[Ip-health] The Office of Health Economics study

Jamie Love james.love at keionline.org
Mon Nov 17 03:22:38 PST 2014


On Sun, Nov 16, 2014 at 12:40 AM, Dimasi, Joseph A. <Joseph.Dimasi at tufts.edu
> wrote:

>  What exactly was confusing to you about our paper?  I resent your slur
> about intent.  You have no basis for it, and it certainly isn't helpful.
>

To answer, "What exactly was confusing" about the 2003 paper, I would say
that the following would have made the paper both more accessible, and less
prone to misinterpretation by policy makers and journalists.

1.  To have made the paper more accessible, the assumptions regarding the
adjustments for risk of failures could have been presented in a manner
similar to the BIO paper published in nature, or some of your own published
work.  I thought that the assumptions you made about risks for clinical
trials were a useful and solid part of the paper, but not everyone was able
to go from the probability of entering a Phase (Table 1, page 162) and the
"final clinical success rate" of .215 percent, to get a risk of failure for
investments at that stage, and this could have been presented differently,
like it was in the Nature paper, IMO.  This is true particularly since you
are inclined to jump all over people if there is even a minor quibble in
sorting out the math to make it more accessible.

2.  The costs presented in the paper are really a set of cost elements,
which are often confused by people, and this is particularly true for the
term "out of pocket costs." The NIH abstract on your paper says "The
estimated average out-of-pocket cost per new drug is 403 million US dollars
(2000 dollars)."   http://www.ncbi.nlm.nih.gov/pubmed/12606142.  Lots of
people think this means that companies spent $403 on average in cash
outlays on the development of a new drug, and this is before adjustments
for the risks of failures.  But this is a completely false reading of the
paper, which uses the term "out of pocket" 54 times, and both to describe
outlays before risks are taken into account (Table 1), and outlays adjusted
for risk adjusted (for clinical at bottom of page 165, for pre-clinical on
page 166).    Lots of people read the $403 million in "out of pocket" costs
cited by the NIH abstract to mean that a company risked $403 on projects
with long odds of success, when the adjustments that give you $403 means,
with 100 percent odds of success.   I'm sure your consulting clients and
you both recognize that this misunderstanding leads to a significant
over estimation of the costs, in the minds of many influential readers.  I
look forward to the new paper to see how this is addressed in the
presentation.

3.   Many people thought the paper was estimating a meaningful average for
all drugs.  Your paper does say that this is not the case, as it excludes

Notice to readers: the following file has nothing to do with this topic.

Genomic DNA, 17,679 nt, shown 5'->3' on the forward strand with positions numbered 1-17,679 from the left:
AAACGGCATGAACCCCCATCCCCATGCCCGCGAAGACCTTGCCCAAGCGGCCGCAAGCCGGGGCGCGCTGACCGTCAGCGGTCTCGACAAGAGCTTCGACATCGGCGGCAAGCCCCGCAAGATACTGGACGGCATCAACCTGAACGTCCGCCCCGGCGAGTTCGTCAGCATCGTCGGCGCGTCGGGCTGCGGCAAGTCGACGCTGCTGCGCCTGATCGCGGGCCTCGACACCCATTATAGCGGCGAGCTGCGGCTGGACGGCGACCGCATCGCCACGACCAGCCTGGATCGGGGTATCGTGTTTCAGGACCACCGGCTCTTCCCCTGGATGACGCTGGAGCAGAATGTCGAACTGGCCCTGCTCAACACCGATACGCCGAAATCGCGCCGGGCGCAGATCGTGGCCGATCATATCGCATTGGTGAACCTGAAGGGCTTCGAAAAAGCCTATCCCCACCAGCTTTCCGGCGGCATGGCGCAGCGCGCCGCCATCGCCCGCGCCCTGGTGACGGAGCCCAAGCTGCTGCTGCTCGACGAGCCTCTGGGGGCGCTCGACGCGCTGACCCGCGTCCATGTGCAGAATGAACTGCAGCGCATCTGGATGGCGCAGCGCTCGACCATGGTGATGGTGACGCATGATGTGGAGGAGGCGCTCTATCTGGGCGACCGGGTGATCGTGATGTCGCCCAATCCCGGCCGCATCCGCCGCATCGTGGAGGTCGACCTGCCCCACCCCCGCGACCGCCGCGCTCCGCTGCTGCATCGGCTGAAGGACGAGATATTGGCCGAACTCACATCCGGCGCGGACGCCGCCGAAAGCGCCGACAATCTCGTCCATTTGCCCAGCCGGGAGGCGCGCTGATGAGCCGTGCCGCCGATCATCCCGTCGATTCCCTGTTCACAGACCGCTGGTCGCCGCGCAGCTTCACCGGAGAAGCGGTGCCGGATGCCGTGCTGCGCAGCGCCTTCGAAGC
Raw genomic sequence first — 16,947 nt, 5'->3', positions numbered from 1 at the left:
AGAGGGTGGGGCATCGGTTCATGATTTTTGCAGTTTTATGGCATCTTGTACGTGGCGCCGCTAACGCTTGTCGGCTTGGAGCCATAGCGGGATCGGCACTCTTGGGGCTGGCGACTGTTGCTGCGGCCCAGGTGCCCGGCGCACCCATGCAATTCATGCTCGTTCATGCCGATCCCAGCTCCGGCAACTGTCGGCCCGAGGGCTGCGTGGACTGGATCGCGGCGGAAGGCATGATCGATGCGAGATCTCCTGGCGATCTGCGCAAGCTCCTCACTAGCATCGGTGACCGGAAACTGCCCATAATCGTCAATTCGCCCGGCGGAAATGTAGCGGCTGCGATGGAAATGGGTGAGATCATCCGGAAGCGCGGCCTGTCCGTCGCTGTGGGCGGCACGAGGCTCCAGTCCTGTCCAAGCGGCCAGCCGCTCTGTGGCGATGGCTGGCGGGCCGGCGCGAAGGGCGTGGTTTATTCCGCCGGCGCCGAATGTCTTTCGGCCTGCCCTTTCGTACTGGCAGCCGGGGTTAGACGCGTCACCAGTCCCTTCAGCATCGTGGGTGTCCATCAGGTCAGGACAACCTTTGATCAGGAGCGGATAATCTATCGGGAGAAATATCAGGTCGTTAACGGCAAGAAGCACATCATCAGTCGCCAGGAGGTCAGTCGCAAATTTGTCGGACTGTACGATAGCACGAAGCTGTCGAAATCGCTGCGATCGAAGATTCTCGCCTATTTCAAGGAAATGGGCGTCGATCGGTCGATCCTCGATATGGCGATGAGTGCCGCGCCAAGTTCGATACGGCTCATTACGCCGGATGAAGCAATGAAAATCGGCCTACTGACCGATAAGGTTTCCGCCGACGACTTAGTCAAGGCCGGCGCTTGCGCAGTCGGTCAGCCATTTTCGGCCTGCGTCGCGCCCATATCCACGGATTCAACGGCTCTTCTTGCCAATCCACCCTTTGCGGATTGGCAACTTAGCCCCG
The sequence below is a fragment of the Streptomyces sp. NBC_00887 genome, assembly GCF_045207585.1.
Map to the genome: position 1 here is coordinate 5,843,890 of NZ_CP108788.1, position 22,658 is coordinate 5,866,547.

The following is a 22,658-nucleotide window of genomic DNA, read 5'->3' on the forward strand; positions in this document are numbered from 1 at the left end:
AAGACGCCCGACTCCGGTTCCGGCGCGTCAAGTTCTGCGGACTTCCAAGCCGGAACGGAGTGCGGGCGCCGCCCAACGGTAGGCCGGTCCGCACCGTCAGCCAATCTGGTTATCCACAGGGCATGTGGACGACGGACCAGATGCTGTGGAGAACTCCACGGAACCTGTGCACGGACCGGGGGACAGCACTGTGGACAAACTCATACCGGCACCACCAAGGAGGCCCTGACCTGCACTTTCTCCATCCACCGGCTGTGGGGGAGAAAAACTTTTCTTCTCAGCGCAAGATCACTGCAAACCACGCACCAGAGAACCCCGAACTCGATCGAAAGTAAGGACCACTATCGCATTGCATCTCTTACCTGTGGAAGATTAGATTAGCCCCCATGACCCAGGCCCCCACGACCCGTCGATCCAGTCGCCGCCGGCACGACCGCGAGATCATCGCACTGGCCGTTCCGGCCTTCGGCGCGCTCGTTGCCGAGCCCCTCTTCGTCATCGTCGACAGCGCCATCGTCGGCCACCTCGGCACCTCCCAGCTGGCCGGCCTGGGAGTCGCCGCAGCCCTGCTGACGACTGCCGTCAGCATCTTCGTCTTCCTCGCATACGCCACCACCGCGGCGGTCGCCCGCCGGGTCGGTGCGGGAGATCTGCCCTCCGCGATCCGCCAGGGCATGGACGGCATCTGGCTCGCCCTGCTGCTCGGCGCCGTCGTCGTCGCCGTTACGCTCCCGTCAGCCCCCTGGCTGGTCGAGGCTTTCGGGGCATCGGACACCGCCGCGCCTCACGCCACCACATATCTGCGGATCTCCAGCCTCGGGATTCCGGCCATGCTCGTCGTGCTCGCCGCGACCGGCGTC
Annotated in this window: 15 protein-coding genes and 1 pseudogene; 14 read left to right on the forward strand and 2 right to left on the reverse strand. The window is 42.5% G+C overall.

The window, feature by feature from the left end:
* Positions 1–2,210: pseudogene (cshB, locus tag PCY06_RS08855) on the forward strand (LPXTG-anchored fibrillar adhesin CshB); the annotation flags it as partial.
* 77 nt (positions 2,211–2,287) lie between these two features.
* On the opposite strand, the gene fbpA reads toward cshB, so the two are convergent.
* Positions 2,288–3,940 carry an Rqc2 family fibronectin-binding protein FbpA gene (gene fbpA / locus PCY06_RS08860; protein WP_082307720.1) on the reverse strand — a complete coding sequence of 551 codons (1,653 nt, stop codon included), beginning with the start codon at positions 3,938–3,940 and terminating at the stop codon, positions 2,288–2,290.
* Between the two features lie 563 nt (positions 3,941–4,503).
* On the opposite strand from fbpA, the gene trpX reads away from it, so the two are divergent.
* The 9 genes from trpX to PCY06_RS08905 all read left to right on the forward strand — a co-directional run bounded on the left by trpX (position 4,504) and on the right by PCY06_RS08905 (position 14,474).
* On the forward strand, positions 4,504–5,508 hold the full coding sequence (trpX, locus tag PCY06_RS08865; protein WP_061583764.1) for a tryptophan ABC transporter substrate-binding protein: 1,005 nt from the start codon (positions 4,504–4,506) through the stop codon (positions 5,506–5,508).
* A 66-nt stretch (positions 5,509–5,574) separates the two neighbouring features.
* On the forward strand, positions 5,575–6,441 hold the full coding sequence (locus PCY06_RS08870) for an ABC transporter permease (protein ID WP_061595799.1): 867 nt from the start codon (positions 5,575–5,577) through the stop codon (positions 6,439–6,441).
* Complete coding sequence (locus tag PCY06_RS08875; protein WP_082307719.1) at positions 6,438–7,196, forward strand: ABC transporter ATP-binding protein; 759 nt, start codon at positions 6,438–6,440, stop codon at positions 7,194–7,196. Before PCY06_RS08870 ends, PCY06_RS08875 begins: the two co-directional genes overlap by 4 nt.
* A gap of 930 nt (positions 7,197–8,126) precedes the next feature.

products developed by smaller firms and licensed-in products, but even
then, the sample is a selection of drugs, for an industry where the
variance in costs are huge, even for big companies.   Here it would be
useful to provide more details of the underlying data that gives you an
average of 5303 patients in trials, showing, for example, the distribution
of numbers for patients in trials.  This also could have been compared to
other data, such as the number of patients in medical reviews for NMEs, or
subsets of drugs, such as orphans or cancer drugs, where the pricing issues
are particularly concerning.  If your sample is irrelevant to the drugs
where the disputes over pricing is most acute, well, this is something that
could be made more clear to the non-technical readers.

4.  There could have been a better and more clear explanation to what was a
historically high estimate of per patient costs in trials, including how
the issue of overhead, when compared to direct costs, was done.

To answer " I resent your slur about intent.  You have no basis for it, and
it certainly isn't helpful," I will respond as follows.

1.  I assume that the big drug companies that are among your consulting
clients have interests in exaggerating or confusing people about drug
development costs, particularly when a company like Novartis triples the
price on Gleevec and gets more than $35 billion for a drug they spent less
than $100 million (risk adjusted) to register, to mention only one example
highlighted recently by 60 minutes, and an example highlighted also by
Brian Druker, the NIH funded researcher who won the Lasker prize for his
work on the drug.   I don't think it is controversial to describe the
intentions and interests of the drug company clients.  If your work
advances their cause, and never undermines it, it is reasonable to ask if
your presentations lack the type of balance and fairness that lead to
deeper public understanding, or deeper misunderstanding.

I do consider you a very knowledgeable expert, and one who tells the truth,
assuming the person answering the question knows what to ask, and this is
why we have frequently sought your advice on the work that we do -- we
expect you to identify flaws in our work, and to deepen our understanding,
and your counsel has been useful, as I have told many people.

But if your work is consistently used to justify prices for drugs where the
facts you present are at odds with the realities for those drugs, or when
your work is wildly misquoted (how many times do people quote the $802
number as a figure out-of-pocket costs before adjustments for risk or
capital costs?) and this is never cleared up, then people, including me,
will assume their is an element of advocacy, on behalf of your clients.

Jamie


-- 
James Love.  Knowledge Ecology International
http://www.keionline.org/donate.html
KEI DC tel: +1.202.332.2670, US Mobile: +1.202.361.3040, Geneva Mobile:
+41.76.413.6584, twitter.com/jamie_love



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